Back then, it did not even have LRT

TWELVE years ago, it was a sleepy, out-of-the-way estate without even an LRT line.

That was back when Dr Teo Ho Pin was first elected as Member of Parliament for Bukit Panjang. Shortly after, life began to slowly flow into the estate, with the LRT starting its runs in 1999.

Come 2015, it will be connected directly to the MRT system when the Bukit Panjang station, to be located near Ten Mile Junction, is completed.

This, Dr Teo hopes, will spur the constituency’s development – and his vision for its first town centre, finally.

As “the heart of the whole town”, it would integrate bus, LRT and MRT services as well as commercial and business establishments, said Dr Teo, who is also Mayor for the North West District.

Drawing inspiration from the likes of Ang Mo Kio Hub and Jurong Point, he suggested setting up a lifestyle or entertainment hub for younger residents, “so they have choices. Instead of going to the city area, they can go to Bukit Panjang vicinity and have good food and entertainment”.

Other than catering to its 51,000 current residents, a town centre could serve as a “magnet to bring in the people from other areas to increase vibrancy”, he added.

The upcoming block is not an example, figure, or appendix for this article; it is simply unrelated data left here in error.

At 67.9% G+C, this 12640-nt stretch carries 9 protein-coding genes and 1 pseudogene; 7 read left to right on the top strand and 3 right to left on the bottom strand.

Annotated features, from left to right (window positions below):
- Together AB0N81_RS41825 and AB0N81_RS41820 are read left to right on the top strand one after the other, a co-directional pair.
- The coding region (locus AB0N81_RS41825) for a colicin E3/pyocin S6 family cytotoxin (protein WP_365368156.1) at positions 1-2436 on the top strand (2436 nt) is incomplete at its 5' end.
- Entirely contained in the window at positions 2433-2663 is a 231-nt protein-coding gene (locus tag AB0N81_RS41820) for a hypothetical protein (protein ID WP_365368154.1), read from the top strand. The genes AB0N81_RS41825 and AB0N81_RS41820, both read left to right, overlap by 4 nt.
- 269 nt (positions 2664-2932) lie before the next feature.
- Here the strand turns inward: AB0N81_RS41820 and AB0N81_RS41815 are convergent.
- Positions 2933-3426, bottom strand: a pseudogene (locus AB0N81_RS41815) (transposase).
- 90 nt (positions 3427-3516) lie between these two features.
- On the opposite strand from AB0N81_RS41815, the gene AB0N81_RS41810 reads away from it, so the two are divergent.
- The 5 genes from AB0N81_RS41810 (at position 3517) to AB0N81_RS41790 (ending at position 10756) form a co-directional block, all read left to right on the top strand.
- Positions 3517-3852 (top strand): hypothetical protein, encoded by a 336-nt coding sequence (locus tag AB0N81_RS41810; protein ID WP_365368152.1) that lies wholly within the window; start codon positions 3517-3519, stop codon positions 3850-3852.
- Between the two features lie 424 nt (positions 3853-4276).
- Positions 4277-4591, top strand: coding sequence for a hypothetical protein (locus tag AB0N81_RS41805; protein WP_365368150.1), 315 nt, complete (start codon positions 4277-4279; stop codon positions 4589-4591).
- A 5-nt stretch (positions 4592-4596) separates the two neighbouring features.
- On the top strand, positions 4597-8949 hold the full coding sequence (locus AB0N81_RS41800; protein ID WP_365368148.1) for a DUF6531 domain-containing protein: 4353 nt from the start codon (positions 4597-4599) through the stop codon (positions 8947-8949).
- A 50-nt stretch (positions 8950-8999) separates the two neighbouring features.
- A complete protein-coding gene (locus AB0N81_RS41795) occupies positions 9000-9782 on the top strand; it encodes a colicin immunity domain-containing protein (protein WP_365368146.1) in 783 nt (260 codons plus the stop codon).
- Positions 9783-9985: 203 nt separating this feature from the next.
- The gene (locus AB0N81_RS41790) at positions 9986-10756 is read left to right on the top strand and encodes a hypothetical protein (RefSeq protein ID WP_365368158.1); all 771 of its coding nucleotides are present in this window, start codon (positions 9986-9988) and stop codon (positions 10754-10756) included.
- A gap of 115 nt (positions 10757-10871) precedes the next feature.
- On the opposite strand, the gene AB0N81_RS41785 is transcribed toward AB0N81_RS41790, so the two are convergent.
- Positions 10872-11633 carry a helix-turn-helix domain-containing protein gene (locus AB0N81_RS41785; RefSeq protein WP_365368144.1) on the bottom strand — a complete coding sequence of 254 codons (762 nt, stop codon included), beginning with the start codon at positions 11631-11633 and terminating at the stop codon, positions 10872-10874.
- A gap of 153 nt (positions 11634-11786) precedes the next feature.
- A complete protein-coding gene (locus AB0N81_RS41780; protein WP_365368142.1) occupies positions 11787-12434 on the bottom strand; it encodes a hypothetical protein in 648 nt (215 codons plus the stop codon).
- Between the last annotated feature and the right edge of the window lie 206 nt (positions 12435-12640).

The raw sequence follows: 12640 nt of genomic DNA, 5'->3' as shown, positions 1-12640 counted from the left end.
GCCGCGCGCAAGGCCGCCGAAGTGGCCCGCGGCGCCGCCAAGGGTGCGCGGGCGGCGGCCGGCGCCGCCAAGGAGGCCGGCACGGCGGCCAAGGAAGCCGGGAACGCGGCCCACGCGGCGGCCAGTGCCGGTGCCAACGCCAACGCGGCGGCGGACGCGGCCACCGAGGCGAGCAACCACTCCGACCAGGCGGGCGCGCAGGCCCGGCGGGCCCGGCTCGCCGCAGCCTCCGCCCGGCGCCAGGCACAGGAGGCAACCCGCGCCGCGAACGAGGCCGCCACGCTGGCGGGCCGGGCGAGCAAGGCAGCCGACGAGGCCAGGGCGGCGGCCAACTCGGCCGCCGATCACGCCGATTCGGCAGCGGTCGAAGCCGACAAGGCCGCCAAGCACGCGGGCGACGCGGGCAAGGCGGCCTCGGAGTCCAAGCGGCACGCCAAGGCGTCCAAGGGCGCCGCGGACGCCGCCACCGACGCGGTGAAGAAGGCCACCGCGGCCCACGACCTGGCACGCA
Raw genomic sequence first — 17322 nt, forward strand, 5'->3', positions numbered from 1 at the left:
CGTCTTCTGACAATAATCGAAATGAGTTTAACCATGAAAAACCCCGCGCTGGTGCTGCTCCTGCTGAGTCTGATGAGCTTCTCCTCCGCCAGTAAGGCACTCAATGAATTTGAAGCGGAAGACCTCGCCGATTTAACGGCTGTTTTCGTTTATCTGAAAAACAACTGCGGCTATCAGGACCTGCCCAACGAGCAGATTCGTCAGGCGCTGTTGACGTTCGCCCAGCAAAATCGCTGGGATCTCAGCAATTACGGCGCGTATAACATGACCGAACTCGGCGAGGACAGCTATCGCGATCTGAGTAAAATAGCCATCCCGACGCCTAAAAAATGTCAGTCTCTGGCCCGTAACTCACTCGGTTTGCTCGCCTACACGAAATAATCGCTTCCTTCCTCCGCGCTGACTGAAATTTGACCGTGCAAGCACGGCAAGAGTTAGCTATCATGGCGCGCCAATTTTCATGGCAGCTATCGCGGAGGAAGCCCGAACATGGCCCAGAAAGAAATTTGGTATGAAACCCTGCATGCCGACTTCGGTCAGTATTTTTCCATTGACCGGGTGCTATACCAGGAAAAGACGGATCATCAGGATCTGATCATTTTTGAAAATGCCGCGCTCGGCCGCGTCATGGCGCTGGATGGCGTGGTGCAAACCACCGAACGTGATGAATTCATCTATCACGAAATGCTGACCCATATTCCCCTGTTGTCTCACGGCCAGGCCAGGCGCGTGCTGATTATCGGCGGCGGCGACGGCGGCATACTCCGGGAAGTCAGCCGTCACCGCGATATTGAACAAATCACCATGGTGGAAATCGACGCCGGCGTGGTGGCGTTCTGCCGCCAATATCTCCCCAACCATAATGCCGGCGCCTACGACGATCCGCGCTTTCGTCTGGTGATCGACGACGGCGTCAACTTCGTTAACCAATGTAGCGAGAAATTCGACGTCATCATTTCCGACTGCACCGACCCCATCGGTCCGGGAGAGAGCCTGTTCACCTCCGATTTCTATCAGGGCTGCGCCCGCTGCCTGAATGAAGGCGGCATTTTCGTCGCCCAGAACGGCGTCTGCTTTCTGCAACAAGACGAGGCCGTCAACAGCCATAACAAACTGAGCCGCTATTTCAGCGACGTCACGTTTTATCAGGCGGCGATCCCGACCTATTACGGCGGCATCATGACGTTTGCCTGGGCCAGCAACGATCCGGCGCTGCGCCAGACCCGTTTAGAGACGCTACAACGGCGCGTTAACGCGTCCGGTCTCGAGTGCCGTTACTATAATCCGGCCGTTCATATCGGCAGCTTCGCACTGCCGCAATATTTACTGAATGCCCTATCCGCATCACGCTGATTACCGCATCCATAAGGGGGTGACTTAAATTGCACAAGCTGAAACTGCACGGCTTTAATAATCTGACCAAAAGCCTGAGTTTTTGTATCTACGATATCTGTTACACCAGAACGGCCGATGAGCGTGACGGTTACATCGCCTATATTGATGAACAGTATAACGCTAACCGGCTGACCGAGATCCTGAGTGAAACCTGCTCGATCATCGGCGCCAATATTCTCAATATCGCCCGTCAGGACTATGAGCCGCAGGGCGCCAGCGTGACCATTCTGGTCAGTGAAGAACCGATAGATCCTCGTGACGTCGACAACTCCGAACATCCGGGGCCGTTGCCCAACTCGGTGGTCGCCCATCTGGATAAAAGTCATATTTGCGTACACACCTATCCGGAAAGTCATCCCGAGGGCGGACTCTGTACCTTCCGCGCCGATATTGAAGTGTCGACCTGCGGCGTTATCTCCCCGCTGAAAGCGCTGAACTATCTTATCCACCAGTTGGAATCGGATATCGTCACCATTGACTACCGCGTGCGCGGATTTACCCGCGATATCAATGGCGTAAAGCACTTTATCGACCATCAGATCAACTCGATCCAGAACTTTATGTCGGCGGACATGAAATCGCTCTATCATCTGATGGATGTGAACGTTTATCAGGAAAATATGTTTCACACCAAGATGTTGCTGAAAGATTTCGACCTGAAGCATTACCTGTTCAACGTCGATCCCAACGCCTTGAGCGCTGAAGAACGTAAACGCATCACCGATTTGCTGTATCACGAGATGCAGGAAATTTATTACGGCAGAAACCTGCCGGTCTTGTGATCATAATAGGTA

Currently, there are two shopping malls and three neighbourhood shopping centres in the estate. A sports complex next to Pang Sua pond is to be completed by next May.

To integrate the transport services, Dr Teo suggested permanently locating the bus interchange between the MRT and LRT stations, which are about 75m apart. “That will be a very important MRT station for Bukit Panjang because it connects us to the whole country,” he said.

He is working on long-term plans for the town and will give his feedback for a town centre to the Urban Redevelopment Authority.

Briefing the media yesterday on the transformation of Bukit Panjang over the past 12 years, Dr Teo cited the variety of amenities, such as a community club, library and garden. Five schools have been built, and lift upgrading works are two months to completion.

Overall, the town council has spent some $100 million on improving the estate. Some $8 million of this was drawn from its surplus while the remainder was subsidised by the Government.

Executive Fiona Koh, 22, who has lived in Bukit Panjang for about 10 years, recalled her difficulty in taking buses before the temporary bus interchange was built.

Now, with the upcoming MRT station and hopefully, a town centre,  “people from other parts of country who refuse to come to Bukit Panjang because it’s so ulu might have less reason to not come”, she said.

Client relationship officer Veronica Goh, 28, said residents like herself, living further away from the MRT station, will have some difficulty travelling out of Bukit Panjang.

But having a town centre means residents can do their shopping there, instead of having to commute further, she noted.

Source : Today – 12 Aug 2009

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